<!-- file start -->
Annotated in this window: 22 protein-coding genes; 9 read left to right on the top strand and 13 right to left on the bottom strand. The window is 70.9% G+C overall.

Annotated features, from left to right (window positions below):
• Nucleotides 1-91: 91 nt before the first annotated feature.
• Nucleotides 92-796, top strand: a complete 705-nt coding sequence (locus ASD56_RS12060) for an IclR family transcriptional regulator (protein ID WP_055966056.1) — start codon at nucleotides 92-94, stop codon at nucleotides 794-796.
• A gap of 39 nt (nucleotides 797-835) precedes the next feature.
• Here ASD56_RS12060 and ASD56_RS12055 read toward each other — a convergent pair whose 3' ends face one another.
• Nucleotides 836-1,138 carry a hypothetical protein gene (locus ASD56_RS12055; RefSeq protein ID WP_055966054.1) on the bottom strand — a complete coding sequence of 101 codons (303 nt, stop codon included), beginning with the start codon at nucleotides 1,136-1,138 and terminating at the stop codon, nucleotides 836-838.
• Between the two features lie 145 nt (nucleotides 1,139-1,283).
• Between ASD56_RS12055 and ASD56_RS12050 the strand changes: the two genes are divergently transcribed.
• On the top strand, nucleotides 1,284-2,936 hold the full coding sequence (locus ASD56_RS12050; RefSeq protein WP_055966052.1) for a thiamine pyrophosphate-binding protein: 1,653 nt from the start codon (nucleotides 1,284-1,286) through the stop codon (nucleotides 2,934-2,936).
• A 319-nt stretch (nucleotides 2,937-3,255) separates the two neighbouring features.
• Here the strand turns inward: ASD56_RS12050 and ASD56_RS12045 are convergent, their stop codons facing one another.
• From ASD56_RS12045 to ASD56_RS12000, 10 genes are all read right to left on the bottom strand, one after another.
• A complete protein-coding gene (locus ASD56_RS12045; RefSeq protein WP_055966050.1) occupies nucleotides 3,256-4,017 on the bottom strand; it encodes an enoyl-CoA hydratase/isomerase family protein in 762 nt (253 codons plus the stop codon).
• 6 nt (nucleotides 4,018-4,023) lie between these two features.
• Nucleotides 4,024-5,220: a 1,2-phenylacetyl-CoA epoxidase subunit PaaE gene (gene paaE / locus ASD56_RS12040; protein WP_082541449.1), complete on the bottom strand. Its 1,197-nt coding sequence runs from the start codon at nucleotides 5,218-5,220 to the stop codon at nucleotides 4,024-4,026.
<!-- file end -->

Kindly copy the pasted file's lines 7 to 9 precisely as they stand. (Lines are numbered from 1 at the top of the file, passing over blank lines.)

• Nucleotides 836-1,138 carry a hypothetical protein gene (locus ASD56_RS12055; RefSeq protein ID WP_055966054.1) on the bottom strand — a complete coding sequence of 101 codons (303 nt, stop codon included), beginning with the start codon at nucleotides 1,136-1,138 and terminating at the stop codon, nucleotides 836-838.
• Between the two features lie 145 nt (nucleotides 1,139-1,283).
• Between ASD56_RS12055 and ASD56_RS12050 the strand changes: the two genes are divergently transcribed.